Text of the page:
This post has nothing to do with the Kerry Emanuel’s new climate model-based paper, Downscaling CMIP5 climate models shows increased tropical cyclone activity over the 21st century, but feel free to comment about it. The USA Today article here about Kerry Emanuel’s paper has interviews with Judith Curry and Roger Pielke, Jr., both of whom appear a bit skeptical.I went and read the article in USA Today and here are some extracts:
The Atlantic Ocean -- where most hurricanes that impact the USA come from -- is projected to see more hurricanes develop. The world could see as many as 20 additional hurricanes and tropical storms each year by the end of the century because of climate change, says a study out today.
...His study found that these killer storms will not only increase in intensity during the 21st century, as many previous studies had predicted, but will also increase in frequency in most locations.
What's different about this new PNAS study? Improved computer models, Emanuel says: "Studies using the same technique applied to the previous generation of global climate models showed very little change in global frequency, but an increase in intensity," he says.
"Our study suggests that the largest increases might occur in the western North Pacific region, but with noticeable increases in the South Indian Ocean and in the North Atlantic region," he says. Most hurricanes that affect the USA form in the Atlantic.
"It is important to emphasize that most studies suggest that the frequency of the highest category tropical cyclones (those of Category 3 and higher on the Saffir-Simpson scale) should increase as the globe warms," Emanuel says. "There is less agreement about the frequency of the weakest category of storms."
What will cause the additional tropical cyclones to form? "Our study has not established a cause," Emanuel says, "but we suspect that the projected decrease in man-made aerosol particles may be at least partly responsible."
"Uncertain" Judith Curry probably hadn't read the paper because she just repeated what she always says whenever anyone asks her anything about climate (tossing in "theory", "assumptions", "models" and "uncertainty"):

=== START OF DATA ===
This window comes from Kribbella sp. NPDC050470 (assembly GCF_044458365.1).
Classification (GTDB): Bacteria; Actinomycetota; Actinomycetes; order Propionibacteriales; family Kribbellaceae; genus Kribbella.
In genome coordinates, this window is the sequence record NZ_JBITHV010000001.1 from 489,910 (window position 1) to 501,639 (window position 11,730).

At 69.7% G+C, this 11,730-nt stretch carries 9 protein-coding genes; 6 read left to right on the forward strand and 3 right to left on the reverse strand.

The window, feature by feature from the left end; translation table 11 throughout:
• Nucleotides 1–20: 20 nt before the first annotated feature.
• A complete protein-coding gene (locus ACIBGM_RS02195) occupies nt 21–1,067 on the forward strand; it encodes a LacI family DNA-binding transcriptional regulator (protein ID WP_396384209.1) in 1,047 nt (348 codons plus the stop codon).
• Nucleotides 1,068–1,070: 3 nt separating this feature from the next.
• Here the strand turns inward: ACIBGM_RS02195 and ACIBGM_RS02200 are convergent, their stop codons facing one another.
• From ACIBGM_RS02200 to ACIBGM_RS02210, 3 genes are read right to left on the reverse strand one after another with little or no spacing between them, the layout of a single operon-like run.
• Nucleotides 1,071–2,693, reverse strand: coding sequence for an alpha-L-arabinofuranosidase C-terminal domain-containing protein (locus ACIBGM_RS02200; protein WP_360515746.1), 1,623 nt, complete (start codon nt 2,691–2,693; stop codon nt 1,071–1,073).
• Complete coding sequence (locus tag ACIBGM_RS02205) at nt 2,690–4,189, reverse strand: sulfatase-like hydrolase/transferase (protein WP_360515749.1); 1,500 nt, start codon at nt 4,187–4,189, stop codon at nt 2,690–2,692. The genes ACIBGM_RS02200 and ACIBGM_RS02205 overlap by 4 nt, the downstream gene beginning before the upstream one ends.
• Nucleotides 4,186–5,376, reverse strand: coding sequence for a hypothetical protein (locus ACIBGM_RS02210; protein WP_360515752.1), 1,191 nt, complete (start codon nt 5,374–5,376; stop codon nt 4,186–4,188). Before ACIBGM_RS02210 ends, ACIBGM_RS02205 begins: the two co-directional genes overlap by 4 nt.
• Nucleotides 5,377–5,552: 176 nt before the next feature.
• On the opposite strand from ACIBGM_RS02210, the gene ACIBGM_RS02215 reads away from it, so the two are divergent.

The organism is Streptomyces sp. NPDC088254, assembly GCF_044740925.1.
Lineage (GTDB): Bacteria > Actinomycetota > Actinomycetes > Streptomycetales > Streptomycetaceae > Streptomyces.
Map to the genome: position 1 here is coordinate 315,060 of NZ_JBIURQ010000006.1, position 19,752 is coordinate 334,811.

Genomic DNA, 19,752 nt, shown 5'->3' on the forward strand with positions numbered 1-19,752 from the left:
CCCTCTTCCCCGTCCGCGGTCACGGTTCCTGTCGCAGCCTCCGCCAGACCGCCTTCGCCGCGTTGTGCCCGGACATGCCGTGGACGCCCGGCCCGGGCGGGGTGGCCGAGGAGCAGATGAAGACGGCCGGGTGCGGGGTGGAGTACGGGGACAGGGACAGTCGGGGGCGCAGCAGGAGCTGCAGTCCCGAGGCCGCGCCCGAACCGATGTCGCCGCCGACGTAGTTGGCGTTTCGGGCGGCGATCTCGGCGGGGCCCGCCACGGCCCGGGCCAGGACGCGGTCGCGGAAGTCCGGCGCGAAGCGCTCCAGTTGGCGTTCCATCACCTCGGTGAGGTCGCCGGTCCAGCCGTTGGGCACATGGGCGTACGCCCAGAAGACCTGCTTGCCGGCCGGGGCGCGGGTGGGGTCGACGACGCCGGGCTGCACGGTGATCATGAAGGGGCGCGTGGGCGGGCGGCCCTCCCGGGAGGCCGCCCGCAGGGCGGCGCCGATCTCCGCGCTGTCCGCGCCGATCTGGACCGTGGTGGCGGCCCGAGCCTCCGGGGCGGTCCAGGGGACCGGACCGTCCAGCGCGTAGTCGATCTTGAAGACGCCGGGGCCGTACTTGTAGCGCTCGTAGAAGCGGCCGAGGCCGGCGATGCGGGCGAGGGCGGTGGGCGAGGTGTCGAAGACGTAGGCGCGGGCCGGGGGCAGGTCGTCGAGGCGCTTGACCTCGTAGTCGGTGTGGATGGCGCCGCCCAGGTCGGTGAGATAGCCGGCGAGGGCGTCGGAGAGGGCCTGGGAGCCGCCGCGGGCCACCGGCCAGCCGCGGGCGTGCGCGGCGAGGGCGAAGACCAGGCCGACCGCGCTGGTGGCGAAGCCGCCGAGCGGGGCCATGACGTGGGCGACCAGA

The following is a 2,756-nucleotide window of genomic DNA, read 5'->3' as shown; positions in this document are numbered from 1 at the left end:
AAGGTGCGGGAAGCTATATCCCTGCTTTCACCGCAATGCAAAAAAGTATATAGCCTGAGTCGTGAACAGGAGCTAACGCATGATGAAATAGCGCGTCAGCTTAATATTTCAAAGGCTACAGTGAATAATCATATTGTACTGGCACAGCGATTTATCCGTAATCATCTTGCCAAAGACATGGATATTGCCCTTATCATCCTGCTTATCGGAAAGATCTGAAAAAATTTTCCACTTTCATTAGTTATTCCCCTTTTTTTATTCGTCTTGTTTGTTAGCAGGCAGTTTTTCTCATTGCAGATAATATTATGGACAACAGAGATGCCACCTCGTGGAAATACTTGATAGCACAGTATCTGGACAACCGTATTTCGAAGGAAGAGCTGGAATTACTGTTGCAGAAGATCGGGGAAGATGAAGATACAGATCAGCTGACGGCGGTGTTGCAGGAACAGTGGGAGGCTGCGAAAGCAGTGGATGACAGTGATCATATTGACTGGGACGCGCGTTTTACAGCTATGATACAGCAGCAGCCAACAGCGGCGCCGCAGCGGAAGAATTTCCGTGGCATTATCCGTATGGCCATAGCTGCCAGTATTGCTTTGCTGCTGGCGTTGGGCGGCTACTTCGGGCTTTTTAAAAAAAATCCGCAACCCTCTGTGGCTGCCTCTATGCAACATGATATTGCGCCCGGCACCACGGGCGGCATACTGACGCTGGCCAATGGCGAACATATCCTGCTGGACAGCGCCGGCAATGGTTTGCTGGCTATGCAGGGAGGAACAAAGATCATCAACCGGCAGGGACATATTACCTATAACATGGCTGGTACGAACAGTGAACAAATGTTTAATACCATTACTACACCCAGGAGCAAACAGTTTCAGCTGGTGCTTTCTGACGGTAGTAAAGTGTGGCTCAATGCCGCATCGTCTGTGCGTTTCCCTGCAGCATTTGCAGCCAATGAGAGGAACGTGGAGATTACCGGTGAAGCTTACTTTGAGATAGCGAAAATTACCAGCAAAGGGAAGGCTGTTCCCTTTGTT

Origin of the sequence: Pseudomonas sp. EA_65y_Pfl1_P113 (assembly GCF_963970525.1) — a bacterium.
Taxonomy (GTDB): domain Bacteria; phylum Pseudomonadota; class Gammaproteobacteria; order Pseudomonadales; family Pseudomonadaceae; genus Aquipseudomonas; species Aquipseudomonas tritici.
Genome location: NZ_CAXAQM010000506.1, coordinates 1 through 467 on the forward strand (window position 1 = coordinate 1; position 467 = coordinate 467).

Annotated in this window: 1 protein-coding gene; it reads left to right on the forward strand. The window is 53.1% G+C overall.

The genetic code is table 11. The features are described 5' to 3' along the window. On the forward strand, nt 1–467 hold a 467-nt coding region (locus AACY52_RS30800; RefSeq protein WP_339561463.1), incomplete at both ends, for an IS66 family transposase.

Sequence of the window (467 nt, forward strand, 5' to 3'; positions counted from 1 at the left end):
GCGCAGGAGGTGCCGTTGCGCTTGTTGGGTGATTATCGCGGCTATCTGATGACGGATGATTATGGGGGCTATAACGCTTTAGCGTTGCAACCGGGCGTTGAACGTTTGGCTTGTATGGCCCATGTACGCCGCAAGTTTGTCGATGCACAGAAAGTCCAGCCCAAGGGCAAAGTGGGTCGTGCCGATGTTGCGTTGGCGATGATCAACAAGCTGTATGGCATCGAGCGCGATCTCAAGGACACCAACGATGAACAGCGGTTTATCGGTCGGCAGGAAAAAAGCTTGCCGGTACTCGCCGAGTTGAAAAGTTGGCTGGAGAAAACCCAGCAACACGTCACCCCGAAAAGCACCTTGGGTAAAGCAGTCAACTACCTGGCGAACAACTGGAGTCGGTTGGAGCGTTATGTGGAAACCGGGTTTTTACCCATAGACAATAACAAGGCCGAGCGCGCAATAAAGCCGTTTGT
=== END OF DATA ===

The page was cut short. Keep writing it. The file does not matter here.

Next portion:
"The conclusions from this study rely on a large number of assumptions, many of which only have limited support from theory and observations and hence are associated with substantial uncertainties. Personally, I take studies that project future tropical cyclone activity from climate models with a grain of salt."
Roger Pielke Jr is more accommodating and is quoted as saying, among other things:
"Kerry Emanuel is a smart scientist; I'll trust that he has done good work here."
Bob Tisdale gets it wrong againBack to Bob Tisdale, who writes:
We know that climate models cannot simulate the sea surface temperature anomalies of the past 31 years. See here. (Bob's "here" refers to his own interpretations of projections from some multi-model ensemble means using R6.0 scenario, not the specific five models used by Kerry Emanuel using the R8.5 scenario.) So why should we have any confidence in a climate model-based study of hurricanes that depends on flawed simulations of sea surface temperatures? We shouldn’t. Also, tropical cyclones are strongly impacted by El Niño and La Niña events, and climate models still can’t simulate El Niños and La Niñas. Kerry Emanuel’s new climate model-based paper is nothing more than computer-aided speculation, using models that can’t simulate fundamental components of the study.Bob Tisdale wants something more than "computer-aided speculation" about the future. Probably Bob would be satisfied with nothing less than a time machine, and even when he gets to the future he'll still be in denial. Anyway, the technique used by Emanuel does not "depend on simulations of sea surface temperatures". And while Bob talks about climate models not being able to simulate ENSO, the actual paper states (my bold and italics):